Insignificant Correlation between Hospital Price and Quality
October 2, 2013
It is often assumed that higher performing hospitals are able to command higher prices. To test this hypothesis, a group of researchers have constructed a working paper recently released by the National Bureau of Economic Research.
- First, they examine the distribution of prices in the private segment of the market.
- Second, they assess the association between hospital performance and prices using a mortality-based outcome measure similar to that found in hospital report cards such as Hospital Compare.
The researchers focus on the example of colorectal cancer, and the inpatient surgical procedure associated with it, colon resection. In the United States, colorectal cancer accounts for approximately 147,000 cases and almost 50,000 deaths annually, making it the second leading cause of death among all cancers, following lung cancer.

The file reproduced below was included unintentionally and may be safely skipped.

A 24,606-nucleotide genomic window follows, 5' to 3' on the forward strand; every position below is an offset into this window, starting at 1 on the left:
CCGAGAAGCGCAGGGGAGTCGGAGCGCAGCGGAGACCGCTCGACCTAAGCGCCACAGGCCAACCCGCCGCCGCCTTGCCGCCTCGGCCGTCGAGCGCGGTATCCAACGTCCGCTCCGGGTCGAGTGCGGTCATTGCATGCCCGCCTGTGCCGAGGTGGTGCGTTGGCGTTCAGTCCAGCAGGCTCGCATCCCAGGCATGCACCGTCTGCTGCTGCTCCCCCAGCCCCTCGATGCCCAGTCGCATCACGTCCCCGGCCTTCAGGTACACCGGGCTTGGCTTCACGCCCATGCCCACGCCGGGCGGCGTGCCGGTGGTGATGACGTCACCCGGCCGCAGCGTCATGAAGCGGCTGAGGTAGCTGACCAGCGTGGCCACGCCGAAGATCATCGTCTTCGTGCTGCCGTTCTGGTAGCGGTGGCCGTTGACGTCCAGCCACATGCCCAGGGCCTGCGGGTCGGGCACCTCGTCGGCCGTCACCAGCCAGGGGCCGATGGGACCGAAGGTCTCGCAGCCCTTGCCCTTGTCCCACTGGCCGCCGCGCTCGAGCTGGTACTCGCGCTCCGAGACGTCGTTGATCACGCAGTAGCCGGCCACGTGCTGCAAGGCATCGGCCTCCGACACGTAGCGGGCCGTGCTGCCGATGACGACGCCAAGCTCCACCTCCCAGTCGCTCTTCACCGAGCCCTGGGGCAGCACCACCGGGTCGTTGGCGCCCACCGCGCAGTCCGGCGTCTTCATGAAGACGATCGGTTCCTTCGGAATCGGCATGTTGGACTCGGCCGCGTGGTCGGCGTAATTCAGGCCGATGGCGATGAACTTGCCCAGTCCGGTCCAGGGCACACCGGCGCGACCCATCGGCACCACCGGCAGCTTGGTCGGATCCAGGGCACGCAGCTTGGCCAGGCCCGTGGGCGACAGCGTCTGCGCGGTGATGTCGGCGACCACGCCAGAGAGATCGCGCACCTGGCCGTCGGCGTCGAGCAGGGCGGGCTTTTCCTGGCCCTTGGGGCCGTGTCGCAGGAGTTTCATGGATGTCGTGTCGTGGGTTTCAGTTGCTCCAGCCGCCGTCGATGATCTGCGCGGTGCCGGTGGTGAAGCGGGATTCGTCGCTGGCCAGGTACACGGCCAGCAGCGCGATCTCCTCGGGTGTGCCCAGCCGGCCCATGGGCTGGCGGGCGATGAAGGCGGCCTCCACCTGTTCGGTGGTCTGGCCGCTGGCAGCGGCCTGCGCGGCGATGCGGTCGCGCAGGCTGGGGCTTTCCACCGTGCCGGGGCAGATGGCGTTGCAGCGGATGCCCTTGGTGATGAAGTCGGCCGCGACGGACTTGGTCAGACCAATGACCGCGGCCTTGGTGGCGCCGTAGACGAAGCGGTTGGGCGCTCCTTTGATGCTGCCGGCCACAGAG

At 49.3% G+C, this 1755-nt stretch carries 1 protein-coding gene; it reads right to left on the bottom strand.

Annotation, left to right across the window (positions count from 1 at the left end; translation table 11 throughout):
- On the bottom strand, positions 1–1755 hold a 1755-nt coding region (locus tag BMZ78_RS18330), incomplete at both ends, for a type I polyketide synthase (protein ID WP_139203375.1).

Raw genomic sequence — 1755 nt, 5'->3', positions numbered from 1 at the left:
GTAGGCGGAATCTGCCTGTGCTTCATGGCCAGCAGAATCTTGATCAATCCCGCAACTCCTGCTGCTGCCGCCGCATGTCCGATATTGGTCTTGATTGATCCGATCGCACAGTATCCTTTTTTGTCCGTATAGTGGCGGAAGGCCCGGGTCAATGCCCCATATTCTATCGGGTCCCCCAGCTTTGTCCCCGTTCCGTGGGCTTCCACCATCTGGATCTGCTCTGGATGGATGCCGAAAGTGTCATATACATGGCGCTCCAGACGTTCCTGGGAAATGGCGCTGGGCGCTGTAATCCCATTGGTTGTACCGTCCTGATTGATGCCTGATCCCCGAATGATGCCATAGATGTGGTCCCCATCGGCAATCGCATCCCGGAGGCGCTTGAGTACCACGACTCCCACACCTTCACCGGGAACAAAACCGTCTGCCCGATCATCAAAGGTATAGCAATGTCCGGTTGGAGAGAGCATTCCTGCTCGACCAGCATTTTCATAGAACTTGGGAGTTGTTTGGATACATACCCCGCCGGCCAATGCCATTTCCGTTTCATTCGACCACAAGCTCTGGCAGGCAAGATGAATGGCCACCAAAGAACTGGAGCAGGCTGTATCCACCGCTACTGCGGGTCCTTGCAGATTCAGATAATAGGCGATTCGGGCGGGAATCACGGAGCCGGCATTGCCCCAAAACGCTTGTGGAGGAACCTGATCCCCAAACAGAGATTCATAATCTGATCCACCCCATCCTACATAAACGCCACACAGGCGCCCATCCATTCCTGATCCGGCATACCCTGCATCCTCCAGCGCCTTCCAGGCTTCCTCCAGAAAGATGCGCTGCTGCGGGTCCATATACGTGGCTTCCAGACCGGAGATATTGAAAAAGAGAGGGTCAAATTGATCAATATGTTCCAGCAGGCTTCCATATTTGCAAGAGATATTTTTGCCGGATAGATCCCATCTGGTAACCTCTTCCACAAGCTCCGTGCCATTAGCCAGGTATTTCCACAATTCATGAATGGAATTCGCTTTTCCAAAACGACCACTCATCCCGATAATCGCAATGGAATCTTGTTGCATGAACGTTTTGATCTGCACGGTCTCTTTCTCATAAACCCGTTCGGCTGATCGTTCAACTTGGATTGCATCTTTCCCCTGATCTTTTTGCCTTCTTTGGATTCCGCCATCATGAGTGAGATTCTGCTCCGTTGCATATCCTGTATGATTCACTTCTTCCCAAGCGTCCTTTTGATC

The findings of the study were consistently negative in all models (meaning adverse quality reduces price), though not significant. However, the researchers observed a rational pricing structure whereby higher treatment complexity is reflected in higher price differentials.
- One possible explanation for this insignificant effect is that purchasers are not able to replicate quality scores for purposes of price negotiations.
- Another explanation is that such scores are accessible, but underlying demand for cancer treatment is not highly sensitive to quality differences among providers.
Source: Avi Dor et al, "Impact of Mortality-Based Performance Measures on Hospital Pricing: The Case of Colon Cancer Surgeries," National Bureau of Economic Research, September 2013.
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